By far, this is the most common concern that consumers have about lateral arm retractable awnings—the type that extends with bent arms (see photo). It is intuitive, right? If it extends from the structure without any support on one side, isn’t the product prone to lift on that side? At what point does that lifting cause damage to the awning or the structure where it is attached? Seems like a good question. After all, who wants to buy a product that will break easily or damage their home?
After researching information on the web, I was left feeling very sorry for the consumer. I found that much of the information was incomplete at best and downright misleading at worst. Let’s see how we can tackle this concern in a practical way.
First of all, let me put you to ease. Thatcher Retractables has installed over 4,000 lateral arm retractable awnings in the Chicagoland area. Our customers love their awnings! Where there was once a hot unusable outside space, there is now a comfortable oasis of shade. Why are our customers so happy with their awnings? A trained awning expert consulted with them and considered all of the factors to ensure that they would be satisfied when the project was complete.
Factor #1: How far is the awning extended?
I was amazed in my research that the most scientifically relevant factor was completely ignored. Anyone who has used a breaker-bar to acquire additional leverage to turn a bolt understands that the further you are away from the lever, the more force you apply.
Therefore, when the product is retracted against the structure, no leverage is gained by the wind and the product is completely safe. In the summer of 2012, we saw awnings withstand micro-bursts of over 100 mph while they were retracted. THIS IS THE POINT OF A PRODUCT THAT HAS THE CAPABILITY OF RETRACTING! Sorry for shouting at you, but when you are not using your awning, simply hit the button and let the motor bring the awning in.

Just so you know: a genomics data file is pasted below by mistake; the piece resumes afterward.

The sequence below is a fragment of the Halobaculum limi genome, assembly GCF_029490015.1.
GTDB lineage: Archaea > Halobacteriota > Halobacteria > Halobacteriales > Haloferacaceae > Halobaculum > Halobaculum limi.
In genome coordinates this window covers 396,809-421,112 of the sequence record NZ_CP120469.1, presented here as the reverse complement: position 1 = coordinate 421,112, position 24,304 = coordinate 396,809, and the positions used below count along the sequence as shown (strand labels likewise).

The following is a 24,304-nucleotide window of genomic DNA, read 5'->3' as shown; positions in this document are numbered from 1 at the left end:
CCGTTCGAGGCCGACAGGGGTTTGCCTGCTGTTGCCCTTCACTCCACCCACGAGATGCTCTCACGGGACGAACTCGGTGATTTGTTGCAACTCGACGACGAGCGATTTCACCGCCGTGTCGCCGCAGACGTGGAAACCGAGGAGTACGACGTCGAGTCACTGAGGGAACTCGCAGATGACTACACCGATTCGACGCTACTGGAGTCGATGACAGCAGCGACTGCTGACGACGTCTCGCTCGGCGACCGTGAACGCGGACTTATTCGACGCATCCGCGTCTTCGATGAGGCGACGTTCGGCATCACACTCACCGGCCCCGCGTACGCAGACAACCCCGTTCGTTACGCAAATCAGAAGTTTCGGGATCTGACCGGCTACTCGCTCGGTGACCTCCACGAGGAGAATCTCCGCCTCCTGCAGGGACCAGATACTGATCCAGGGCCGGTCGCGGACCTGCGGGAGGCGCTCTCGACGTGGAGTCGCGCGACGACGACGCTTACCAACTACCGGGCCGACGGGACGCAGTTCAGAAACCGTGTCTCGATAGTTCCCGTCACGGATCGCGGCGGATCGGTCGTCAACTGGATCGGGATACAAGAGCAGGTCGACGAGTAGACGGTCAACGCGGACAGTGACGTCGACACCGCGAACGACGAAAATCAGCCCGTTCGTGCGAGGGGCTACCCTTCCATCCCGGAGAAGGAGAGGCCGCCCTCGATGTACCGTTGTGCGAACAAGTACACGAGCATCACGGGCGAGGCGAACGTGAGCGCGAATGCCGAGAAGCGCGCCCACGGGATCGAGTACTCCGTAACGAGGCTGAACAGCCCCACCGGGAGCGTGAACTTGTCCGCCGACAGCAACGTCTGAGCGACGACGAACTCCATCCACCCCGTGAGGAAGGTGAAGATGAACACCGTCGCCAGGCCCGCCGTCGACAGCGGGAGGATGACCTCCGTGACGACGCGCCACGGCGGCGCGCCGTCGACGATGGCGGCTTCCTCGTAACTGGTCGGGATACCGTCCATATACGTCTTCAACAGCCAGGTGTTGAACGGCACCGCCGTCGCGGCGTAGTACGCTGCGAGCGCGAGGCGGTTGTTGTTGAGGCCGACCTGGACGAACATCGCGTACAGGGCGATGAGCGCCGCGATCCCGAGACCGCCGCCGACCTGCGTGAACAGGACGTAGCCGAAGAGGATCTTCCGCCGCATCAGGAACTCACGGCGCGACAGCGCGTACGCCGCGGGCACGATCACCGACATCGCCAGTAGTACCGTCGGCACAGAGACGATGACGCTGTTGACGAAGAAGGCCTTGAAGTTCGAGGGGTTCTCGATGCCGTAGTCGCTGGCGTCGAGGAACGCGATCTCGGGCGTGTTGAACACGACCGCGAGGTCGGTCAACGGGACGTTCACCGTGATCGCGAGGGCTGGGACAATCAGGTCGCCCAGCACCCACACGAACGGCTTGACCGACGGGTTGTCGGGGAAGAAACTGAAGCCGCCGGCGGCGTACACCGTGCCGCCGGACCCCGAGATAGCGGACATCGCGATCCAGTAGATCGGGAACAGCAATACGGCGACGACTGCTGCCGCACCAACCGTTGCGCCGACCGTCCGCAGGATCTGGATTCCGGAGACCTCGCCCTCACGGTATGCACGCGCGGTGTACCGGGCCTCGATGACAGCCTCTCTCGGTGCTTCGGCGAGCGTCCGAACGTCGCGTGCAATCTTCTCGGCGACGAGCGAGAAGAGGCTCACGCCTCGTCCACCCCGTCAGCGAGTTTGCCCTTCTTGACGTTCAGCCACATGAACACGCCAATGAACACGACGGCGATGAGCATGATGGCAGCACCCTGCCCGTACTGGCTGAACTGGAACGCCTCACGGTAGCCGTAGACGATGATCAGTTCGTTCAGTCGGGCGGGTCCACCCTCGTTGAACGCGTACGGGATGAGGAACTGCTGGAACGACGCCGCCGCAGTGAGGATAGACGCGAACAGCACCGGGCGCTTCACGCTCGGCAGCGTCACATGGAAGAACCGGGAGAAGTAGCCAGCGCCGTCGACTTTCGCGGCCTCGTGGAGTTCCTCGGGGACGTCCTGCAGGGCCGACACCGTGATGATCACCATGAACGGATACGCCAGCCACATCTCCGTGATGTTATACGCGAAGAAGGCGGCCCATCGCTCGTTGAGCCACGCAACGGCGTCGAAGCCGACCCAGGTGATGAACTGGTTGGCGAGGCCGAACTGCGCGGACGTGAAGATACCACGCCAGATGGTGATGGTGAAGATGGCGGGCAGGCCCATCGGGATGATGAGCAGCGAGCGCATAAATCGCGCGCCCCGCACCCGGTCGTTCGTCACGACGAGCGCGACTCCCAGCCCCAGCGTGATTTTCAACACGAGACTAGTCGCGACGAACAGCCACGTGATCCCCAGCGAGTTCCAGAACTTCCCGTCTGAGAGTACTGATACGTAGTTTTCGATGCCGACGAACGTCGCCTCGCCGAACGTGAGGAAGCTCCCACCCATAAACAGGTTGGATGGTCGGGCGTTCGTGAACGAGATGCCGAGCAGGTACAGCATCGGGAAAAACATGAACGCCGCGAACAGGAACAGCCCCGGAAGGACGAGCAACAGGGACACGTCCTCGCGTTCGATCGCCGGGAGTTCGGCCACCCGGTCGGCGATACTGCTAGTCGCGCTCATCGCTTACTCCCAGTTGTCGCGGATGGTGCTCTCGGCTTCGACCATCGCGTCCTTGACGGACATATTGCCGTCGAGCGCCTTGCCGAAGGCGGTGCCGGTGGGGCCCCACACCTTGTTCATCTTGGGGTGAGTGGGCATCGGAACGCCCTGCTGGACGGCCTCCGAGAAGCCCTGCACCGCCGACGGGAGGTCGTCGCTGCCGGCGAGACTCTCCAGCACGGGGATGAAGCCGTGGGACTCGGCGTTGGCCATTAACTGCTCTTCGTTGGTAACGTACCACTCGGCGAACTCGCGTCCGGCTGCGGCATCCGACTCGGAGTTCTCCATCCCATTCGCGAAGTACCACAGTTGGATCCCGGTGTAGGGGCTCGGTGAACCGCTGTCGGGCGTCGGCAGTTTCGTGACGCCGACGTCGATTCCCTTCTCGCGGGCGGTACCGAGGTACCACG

Many homeowners find that retractable awnings over their glass patio doors heavily reduce solar heat gain, thereby reducing cooling costs. This can be accomplished by extending the awning a few feet rather than to its full extension. The product is inherently more stable in this position because of the awning design. This brings us to our next topic…
Factor #2: How large is the awning and how much fabric is exposed?
Wow! This is another topic that is not discussed! How could we not discuss this factor? Awnings that are 12′ wide x 10’ projection are going to be more stable than awnings that are 30′ wide x 16′ projection. If you live in an area that is typically windy, you should consider how much space you really need to shade. If you really do need to shade a larger area, you should probably consider Wind Stabilization Poles (see below).
Factor #3: What pitch does the awning have?
Having a good pitch of about 2-3″ per foot of projection will increase the product’s ability to withstand windy conditions. When an awning has a good pitch, the wind will actually push the awning down and back towards the house. This force is more easily accommodated by the awning, because the awning arms naturally want to flex in and out in the same way they do when the product is operated. The most dangerous force for an awning is a quick strong gust of wind that pushes the awning up quickly. By having a good pitch, the awning will be better positioned to resist this force.
So you say, “Okay Rodney, understanding the factors is great, but you still haven’t answered the question. Is this thing going to break at the first sign of wind or tear up my house?” Alright, alright, let’s get practical.